Cable modem ruling elicits protest
- By Dibya Sarkar
- May 15, 2002
Five national associations filed suit May 13 against the Federal Communications
Commission over a recent decision exempting cable modem service from local
authority and franchise fees, which they allege could cost cities and counties
upwards to $300 million this year in lost revenues.
"On March 14 the FCC was brazen enough to rewrite existing federal law
and to issue a ruling that cable modem service is not a cable service,"
said Larry Naake, executive director of the National Association of Counties
(NACo) at a Washington, D.C. press conference, including representatives
from the other groups.
"The FCC ruling robs local government of their constitutional rights
to charge cable companies a franchise fee for the use of public property
and rights of way," he said, adding it violated the Telecommunications Act
of 1996. "No monopoly should get a federal order to subsidize their rent,
while local property taxpayers foot the bill."
NACo, the National League of Cities, the United States Conference of
Mayors (USCM), the National Association of Telecommunications Officers and
Advisors (NATOA), and the International Municipal Lawyers Association have
formed an alliance, called the Alliance of Local Organizations Against Preemption,
and retained counsel to fight the FCC ruling.
The alliance filed a petition in the U.S. Circuit Court of Appeals for
the District of Columbia — which will be consolidated with other similar
petitions filed earlier in the 9th Circuit Court of Appeals in San Francisco
— asking the court to toss out the FCC ruling.
In its decision, the FCC concluded that cable modem service is "properly
classified as an interstate information service," not a telecommunications
service. The ruling effectively denied local governments from collecting
franchise fees on cable modem service. The FCC said the ruling would help
promote broadband deployment as well as provide better and cheaper service
But municipal representatives said the opposite would happen.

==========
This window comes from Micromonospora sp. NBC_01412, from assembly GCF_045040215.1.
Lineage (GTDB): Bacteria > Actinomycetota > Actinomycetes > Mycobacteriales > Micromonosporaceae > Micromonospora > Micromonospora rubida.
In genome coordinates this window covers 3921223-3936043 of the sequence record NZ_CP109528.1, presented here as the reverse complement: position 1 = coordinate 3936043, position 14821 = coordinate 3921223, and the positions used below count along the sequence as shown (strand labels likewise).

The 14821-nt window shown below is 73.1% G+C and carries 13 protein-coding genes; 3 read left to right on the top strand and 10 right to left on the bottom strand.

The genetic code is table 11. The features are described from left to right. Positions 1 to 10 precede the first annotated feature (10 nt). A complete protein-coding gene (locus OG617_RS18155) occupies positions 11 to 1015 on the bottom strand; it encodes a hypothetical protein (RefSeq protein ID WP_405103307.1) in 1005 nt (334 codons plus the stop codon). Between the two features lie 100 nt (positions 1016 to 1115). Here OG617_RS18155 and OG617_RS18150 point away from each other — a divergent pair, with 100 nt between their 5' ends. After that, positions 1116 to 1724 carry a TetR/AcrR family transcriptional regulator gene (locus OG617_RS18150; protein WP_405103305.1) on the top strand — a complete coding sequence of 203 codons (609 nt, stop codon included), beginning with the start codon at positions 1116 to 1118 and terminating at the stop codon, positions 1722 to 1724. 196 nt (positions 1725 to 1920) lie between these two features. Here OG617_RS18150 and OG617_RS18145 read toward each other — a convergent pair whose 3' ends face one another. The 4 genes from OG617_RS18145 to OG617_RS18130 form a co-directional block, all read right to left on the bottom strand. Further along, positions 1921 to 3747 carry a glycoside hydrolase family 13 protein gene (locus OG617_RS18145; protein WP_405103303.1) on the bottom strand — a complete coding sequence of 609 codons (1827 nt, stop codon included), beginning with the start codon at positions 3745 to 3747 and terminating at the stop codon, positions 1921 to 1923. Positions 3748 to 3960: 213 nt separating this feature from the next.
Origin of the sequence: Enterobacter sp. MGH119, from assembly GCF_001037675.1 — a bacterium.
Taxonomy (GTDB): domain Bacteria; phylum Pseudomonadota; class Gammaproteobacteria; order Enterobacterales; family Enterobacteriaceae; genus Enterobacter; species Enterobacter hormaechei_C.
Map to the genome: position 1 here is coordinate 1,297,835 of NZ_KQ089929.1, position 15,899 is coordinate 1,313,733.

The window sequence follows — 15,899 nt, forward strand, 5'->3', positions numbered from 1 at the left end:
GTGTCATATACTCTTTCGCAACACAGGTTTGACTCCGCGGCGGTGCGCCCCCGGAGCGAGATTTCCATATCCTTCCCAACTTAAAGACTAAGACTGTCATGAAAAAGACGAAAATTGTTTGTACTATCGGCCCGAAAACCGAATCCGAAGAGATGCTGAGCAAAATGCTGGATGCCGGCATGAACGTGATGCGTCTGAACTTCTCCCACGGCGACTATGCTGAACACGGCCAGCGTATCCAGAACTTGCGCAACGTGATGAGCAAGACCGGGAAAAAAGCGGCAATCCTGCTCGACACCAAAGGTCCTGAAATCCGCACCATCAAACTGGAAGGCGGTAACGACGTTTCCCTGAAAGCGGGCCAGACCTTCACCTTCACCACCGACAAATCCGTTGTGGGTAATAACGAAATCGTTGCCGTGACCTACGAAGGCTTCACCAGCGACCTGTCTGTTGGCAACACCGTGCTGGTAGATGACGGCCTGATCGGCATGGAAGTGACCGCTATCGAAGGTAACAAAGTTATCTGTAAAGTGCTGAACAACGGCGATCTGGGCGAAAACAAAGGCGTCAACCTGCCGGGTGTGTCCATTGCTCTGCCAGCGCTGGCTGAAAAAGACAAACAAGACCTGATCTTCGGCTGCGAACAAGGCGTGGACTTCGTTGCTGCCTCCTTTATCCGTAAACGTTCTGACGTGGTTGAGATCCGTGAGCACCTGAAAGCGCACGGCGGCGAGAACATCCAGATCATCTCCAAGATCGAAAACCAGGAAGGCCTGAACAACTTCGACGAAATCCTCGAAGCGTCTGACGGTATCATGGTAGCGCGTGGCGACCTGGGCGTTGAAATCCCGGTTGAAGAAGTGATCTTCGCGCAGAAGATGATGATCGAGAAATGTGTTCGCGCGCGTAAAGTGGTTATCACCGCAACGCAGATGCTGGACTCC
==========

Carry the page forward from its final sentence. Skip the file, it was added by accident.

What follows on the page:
"The cable modem subscriber will be out in the cold," said NATOA executive
director Libby Beaty, adding that homeowners or small business owners will
experience increased service problems and have no where to turn. She also
said that any savings cable companies get by not paying franchise fees would
not be passed on to the consumer.
Tom Cochran, USCM executive director, said the decision would "put bigger
holes in our budgets," adversely affecting municipal services and at a time
when mayors are shifting resources toward homeland security measures.
"This is a bad decision. This is a bad policy and it's bad timing,"
he said. "This is a serious financial situation that has come from a bunch
of bureaucrats in Washington that did not watch the World Trade Center blow
A preliminary survey released by the alliance showed that Las Vegas
would lose $1 million this year, while Houston would lose $624,000. In all,
the alliance estimated $300 million in lost collective franchise fees.
After the March ruling, the nation's six largest cable companies —
AT&T, AOL Time Warner Cable, Charter Communications, Adelphia Communications,
Cox Communications Inc., and Comcast Corp. — sent letters to local franchise
authorities indicating they would immediately stop paying such fees on cable
Representatives said that the FCC could also rule other
cable services as "interstate information services," resulting in further
losses of revenues and rights to municipalities. They also said they would
solicit the help of congressional lawmakers.
A call to the FCC was not returned, however, the National Cable and Telecommunications Association (NCTA), the principal trade association of the cable TV industry and that had previously supported the FCC decision, released a prepared statement:
"Although municipalities view the FCC action as a lost revenue opportunity, cable companies continue to pay cities more than $2 billion annually in franchise fees, and the FCC's action will result in savings of $1.50 to $2.50 per month for cable modem customers," said Dan Brenner, NCTA's senior vice president and general counsel. "The FCC's ruling treats Internet service provided by cable operators the same as that offered by other Internet service providers for franchise fee purposes."